Does Appendectomy Reduce the Risk of Ulcerative Colitis?

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Abstract

Background:

Persons who have had an appendectomy are less prone to develop ulcerative colitis than those who have not. The underlying mechanism and the clinical use of this finding are unknown.

Methods:

Two competing hypotheses were examined: (1) the inverse association between appendectomy and ulcerative colitis is conferred by a mutual determinant such as genes, and (2) the appendix itself has biologic effects that promote the development of ulcerative colitis. We performed a population-based cohort study of all 234,559 persons who had an appendectomy performed in Denmark 1977 through 1999. We used a bidirectional cohort design, calculating the standardized incidence rate of ulcerative colitis both before and after the appendectomy. If the hypothesis of a constant, confounding factor were true, incidence rates of ulcerative colitis would be equal before and after appendectomy. If the incidence of ulcerative colitis were lower after appendectomy than before, it would support the second hypothesis and a true protective effect of the appendectomy. We controlled confounding by age and sex using direct standardization.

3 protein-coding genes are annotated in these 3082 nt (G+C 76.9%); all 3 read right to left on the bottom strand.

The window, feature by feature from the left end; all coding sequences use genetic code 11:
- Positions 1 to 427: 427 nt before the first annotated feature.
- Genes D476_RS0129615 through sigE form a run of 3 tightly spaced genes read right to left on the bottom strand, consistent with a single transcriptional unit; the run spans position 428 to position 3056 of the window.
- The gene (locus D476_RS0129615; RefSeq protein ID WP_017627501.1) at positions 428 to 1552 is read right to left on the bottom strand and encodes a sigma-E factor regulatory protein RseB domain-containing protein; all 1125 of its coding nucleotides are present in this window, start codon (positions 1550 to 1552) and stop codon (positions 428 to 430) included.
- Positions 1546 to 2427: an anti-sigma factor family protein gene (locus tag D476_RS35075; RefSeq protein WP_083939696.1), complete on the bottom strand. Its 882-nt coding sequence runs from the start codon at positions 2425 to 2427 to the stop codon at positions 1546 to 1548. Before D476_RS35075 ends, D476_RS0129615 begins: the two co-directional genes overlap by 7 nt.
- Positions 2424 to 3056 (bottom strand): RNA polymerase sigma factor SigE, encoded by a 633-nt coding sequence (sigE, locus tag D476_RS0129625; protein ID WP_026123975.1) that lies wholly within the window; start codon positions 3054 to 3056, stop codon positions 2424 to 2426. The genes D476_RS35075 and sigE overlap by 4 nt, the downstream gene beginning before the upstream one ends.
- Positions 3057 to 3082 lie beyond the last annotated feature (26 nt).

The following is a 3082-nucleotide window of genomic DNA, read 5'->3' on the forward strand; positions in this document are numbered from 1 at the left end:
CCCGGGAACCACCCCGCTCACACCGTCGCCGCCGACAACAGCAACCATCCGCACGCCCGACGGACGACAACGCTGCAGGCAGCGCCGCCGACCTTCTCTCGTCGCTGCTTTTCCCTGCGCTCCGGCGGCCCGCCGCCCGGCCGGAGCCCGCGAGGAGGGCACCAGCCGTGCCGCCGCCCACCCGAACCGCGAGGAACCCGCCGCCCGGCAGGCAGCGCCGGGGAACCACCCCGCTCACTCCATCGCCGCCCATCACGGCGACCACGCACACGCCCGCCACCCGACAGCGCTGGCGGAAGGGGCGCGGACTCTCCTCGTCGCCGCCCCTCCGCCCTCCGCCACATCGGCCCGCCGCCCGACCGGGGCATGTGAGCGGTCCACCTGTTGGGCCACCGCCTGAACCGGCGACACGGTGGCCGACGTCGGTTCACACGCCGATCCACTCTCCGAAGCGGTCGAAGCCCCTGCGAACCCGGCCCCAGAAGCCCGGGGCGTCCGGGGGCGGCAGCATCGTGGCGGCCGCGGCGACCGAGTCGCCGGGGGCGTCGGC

Results:

Of 234,559 persons who had an appendectomy, 559 developed ulcerative colitis during a mean follow up of 17.5 years. The standardized incidence rate of ulcerative colitis was lower in the postappendectomy period than in the preappendectomy period (incidence rate ratio = 0.74; 95% confidence interval = 0.62–0.88).

Conclusions:

The inverse association between appendectomy and ulcerative colitis is not explained by time-stable factors such as genes. Appendectomy might have a genuine protective effect toward development of ulcerative colitis.

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